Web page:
A stretch of street I travel on to go home is exceptionally wide and unstriped. It goes up a slight incline and there are bushes on the drivers (right in US) of the lane, nothing overhanging the road just big and, well, bushy. I am constantly amazed at how many drivers drift over to the far left, almost to the curb. I’ve followed more than one person who had to make an panic movement back into the right lane as oncoming cars pop over the hill.


Anonymous Coward says:

Re: What a hoot!

It really depends on the culture in question.

In Hong Kong, for example, road rules are “optional”. In Toronto, pedestrians will take the right of way whether they have it or not – they’ll simply walk in front of your car, daring you to hit them. San Francicso? Different again.

I don’t see it working all over, for every culture.

eeyore says:


Remember when Montana didn’t have a posted daytime speed limit on interstates? People literally drove a hundred miles an hour. The signs said to drive a “reasonable and prudent” speed. I was driving 90 and people blew by me like I was going backwards. Speed limits are like speed bumps: take them out and nobody will slow down anymore.

Redchrome says:

Re: montana

But was there an increase in accidents/problems when people were going 90MPH?
If so, was the problem that people were going 90MPH when it wasn’t a “reasonable and prudent” thing to do?
If speed limits weren’t set so arbitrarily low, the police might spend more time going after genuine problem drivers (genuine unsafe behavior, not just being outside certain arbitrary bounds); instead of people who were just driving fast. Unfortunately, speed traps are a major source of revenue for some departments; so there’s little chance that the laws will be changed soon.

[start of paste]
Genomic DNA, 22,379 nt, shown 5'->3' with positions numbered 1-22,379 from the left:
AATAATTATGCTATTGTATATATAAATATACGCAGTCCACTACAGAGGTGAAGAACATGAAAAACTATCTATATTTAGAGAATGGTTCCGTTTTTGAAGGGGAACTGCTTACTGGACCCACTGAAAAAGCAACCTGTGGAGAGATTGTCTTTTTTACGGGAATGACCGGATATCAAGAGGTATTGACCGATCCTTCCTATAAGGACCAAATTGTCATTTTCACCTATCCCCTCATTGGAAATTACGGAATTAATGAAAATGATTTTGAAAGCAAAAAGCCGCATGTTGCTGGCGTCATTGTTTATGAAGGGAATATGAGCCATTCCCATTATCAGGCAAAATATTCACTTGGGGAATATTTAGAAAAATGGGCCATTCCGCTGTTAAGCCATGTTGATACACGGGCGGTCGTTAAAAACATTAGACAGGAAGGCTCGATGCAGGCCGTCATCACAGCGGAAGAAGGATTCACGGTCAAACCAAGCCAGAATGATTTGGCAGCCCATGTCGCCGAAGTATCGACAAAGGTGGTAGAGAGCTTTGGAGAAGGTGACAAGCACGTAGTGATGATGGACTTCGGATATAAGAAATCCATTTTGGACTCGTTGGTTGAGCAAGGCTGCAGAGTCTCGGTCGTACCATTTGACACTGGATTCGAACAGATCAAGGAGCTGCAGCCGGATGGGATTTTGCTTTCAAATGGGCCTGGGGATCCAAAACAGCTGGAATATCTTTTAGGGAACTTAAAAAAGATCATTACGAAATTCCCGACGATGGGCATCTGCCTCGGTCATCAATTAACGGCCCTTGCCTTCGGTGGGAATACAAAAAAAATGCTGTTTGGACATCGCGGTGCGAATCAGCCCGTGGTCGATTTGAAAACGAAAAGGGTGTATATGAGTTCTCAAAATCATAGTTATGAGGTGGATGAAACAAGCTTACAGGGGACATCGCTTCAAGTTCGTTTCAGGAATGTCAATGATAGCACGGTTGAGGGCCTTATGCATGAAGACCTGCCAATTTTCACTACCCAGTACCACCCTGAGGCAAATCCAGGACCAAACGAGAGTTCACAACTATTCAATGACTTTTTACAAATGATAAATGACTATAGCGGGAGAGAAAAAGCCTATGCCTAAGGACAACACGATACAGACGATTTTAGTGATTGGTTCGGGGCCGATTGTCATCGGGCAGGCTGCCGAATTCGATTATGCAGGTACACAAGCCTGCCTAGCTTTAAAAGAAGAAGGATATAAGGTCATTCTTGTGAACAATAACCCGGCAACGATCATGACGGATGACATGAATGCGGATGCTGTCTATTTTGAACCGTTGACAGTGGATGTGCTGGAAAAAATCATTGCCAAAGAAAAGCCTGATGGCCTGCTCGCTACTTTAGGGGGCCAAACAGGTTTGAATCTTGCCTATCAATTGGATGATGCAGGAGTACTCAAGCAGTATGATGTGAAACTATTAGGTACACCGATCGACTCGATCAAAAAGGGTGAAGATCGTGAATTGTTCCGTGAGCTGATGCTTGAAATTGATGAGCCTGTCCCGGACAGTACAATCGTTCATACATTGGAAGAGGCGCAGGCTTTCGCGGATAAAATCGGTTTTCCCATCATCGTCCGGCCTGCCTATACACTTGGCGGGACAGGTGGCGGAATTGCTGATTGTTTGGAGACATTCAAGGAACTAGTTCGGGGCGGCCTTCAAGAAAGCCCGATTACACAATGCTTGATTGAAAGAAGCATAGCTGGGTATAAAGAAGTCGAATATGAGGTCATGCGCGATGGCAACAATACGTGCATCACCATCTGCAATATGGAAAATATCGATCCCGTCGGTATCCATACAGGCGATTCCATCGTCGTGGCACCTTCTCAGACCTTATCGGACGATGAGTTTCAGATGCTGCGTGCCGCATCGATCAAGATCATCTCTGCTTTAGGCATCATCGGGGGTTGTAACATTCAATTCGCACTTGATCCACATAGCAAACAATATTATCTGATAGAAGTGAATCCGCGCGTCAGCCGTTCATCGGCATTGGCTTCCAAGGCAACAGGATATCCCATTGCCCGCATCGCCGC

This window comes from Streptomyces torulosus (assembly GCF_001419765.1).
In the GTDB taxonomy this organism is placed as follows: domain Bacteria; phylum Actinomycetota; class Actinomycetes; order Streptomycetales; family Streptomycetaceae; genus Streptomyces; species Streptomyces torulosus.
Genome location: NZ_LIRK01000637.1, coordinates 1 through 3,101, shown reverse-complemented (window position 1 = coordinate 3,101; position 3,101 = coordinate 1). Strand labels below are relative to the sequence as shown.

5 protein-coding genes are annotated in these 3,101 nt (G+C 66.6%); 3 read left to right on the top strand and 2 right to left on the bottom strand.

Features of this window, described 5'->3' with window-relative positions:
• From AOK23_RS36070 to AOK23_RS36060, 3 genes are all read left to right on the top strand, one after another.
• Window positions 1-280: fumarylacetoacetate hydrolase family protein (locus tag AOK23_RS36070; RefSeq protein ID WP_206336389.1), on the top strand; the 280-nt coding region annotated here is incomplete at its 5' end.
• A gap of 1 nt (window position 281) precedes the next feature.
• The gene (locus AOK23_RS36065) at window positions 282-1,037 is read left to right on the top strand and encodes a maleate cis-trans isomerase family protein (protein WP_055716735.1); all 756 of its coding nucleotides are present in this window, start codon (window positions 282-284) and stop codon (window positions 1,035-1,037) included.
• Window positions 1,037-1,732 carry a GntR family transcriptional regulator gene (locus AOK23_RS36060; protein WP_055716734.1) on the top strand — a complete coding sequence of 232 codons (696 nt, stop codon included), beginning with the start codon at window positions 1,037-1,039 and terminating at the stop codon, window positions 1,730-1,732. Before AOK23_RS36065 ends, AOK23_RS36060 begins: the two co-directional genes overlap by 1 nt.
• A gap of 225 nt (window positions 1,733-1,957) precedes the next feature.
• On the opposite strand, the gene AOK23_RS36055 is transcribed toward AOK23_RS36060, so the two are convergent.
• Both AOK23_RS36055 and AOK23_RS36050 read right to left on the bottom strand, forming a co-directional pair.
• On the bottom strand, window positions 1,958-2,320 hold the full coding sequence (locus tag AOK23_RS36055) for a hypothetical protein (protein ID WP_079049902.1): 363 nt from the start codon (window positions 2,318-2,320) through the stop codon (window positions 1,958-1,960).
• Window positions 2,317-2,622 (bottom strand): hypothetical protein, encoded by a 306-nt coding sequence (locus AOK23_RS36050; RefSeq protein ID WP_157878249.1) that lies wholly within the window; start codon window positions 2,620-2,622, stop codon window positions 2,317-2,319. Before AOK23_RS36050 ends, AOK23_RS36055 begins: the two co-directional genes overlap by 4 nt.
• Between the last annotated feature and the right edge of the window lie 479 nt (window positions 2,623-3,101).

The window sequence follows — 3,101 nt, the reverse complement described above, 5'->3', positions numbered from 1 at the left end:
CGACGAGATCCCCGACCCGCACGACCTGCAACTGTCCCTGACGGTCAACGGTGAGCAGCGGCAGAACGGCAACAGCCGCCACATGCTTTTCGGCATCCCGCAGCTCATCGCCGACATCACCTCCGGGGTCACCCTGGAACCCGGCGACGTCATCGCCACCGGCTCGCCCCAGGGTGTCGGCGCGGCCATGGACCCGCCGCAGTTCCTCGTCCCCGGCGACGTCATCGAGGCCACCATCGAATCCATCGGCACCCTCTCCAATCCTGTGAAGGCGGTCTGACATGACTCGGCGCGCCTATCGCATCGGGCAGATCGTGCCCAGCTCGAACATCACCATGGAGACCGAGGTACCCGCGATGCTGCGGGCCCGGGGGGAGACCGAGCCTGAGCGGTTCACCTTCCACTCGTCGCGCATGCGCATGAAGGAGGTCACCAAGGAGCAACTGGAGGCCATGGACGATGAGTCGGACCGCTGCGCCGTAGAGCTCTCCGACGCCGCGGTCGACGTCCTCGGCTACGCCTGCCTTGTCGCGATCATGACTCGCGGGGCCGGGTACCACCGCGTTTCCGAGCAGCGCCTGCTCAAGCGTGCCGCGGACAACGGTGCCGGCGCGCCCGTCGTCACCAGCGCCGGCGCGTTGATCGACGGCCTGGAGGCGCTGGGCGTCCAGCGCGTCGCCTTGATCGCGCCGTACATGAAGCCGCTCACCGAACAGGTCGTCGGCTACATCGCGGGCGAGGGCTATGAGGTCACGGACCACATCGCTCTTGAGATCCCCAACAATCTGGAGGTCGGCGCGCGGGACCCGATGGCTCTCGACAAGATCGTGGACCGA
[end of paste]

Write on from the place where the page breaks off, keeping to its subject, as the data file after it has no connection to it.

Doug McCray says:

Removal of Traffic Controls

NJ has circles. Over the years, as traffic increased, NJDOT tried several ideas to make circles (rotary, round-about) easier to negotiate.

Lane lines around the circle, those entering have ROW, those in circle have ROW, etc.

They basically have ended up with a yield entering and no other markings in the circle at all. I have driven all of these as they made changes, and the ‘no lines’ works best.

Alex says:

People not Laws should be fixed

People need to be more careful. Good drivers are good at what they do, reckless drivers should have their licenses removed permanently. Even $500 speeding tickets wont keep people from speeding. But if their license was suspended for 6 months after speeding once, a year for the second offense and taken away after speeding three times, people would take it seriously.

Anonymous Coward says:

From some of the comments it seems some people are assuming that this style is chaos, it’s not from my understanding you still have to indicate and not speed etc, the change is less markings and sign/traffic lights, this FORCES all travellers on roads to be more vigilant and that appears to be the theory behind it, instead of pedestrians assuming they have right of way, they have to watch where they are going like other road users, the amount of times I’ve only just avoided an accident in the nick of time when a pedestrian or cyclist has entered a road without looking is ridiculous, this system is designed to prevent that.

Mike says:

Have to be cold to prove it

This is a great theory, and I honestly think that given enough time, everyone would get the message. The problem is the transition period, when some jerks still haven’t gotten the message, and they broadside a bus full of nuns. Is any politician willing to say “yeah, but in the long term, the benefits will be worth it. It was worth a bus full of nuns.”

Of couse not, even if the end result really WAS worth it.